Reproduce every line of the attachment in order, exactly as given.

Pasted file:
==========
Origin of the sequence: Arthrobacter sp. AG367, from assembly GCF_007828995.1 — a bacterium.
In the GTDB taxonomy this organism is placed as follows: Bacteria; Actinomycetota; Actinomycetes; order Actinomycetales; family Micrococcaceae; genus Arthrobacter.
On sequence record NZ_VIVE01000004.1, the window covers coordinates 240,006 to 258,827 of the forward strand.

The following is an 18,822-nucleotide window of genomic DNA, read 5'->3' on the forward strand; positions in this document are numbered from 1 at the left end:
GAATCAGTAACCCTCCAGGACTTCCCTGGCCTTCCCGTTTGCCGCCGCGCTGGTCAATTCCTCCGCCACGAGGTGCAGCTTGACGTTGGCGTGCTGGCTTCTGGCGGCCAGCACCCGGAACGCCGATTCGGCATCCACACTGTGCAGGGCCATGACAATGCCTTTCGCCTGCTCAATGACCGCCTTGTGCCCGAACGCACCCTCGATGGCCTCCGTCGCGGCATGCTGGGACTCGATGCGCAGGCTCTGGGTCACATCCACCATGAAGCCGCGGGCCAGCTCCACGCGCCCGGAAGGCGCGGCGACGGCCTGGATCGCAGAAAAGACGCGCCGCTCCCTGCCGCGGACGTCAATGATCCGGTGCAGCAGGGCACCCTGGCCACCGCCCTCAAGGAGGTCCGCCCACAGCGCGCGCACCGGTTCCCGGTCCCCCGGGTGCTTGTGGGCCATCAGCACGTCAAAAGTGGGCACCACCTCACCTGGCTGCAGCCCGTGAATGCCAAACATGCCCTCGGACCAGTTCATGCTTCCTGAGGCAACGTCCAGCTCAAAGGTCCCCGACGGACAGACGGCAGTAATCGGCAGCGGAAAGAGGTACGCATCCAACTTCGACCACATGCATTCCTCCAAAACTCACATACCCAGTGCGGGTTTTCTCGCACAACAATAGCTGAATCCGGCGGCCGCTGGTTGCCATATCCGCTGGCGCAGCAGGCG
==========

Origin of the sequence: Arthrobacter sp. AG367, from assembly GCF_007828995.1 — a bacterium.
In the GTDB taxonomy this organism is placed as follows: Bacteria; Actinomycetota; Actinomycetes; order Actinomycetales; family Micrococcaceae; genus Arthrobacter.
On sequence record NZ_VIVE01000004.1, the window covers coordinates 240,006 to 258,827 of the forward strand.

The following is an 18,822-nucleotide window of genomic DNA, read 5'->3' on the forward strand; positions in this document are numbered from 1 at the left end:
GAATCAGTAACCCTCCAGGACTTCCCTGGCCTTCCCGTTTGCCGCCGCGCTGGTCAATTCCTCCGCCACGAGGTGCAGCTTGACGTTGGCGTGCTGGCTTCTGGCGGCCAGCACCCGGAACGCCGATTCGGCATCCACACTGTGCAGGGCCATGACAATGCCTTTCGCCTGCTCAATGACCGCCTTGTGCCCGAACGCACCCTCGATGGCCTCCGTCGCGGCATGCTGGGACTCGATGCGCAGGCTCTGGGTCACATCCACCATGAAGCCGCGGGCCAGCTCCACGCGCCCGGAAGGCGCGGCGACGGCCTGGATCGCAGAAAAGACGCGCCGCTCCCTGCCGCGGACGTCAATGATCCGGTGCAGCAGGGCACCCTGGCCACCGCCCTCAAGGAGGTCCGCCCACAGCGCGCGCACCGGTTCCCGGTCCCCCGGGTGCTTGTGGGCCATCAGCACGTCAAAAGTGGGCACCACCTCACCTGGCTGCAGCCCGTGAATGCCAAACATGCCCTCGGACCAGTTCATGCTTCCTGAGGCAACGTCCAGCTCAAAGGTCCCCGACGGACAGACGGCAGTAATCGGCAGCGGAAAGAGGTACGCATCCAACTTCGACCACATGCATTCCTCCAAAACTCACATACCCAGTGCGGGTTTTCTCGCACAACAATAGCTGAATCCGGCGGCCGCTGGTTGCCATATCCGCTGGCGCAGCAGGCG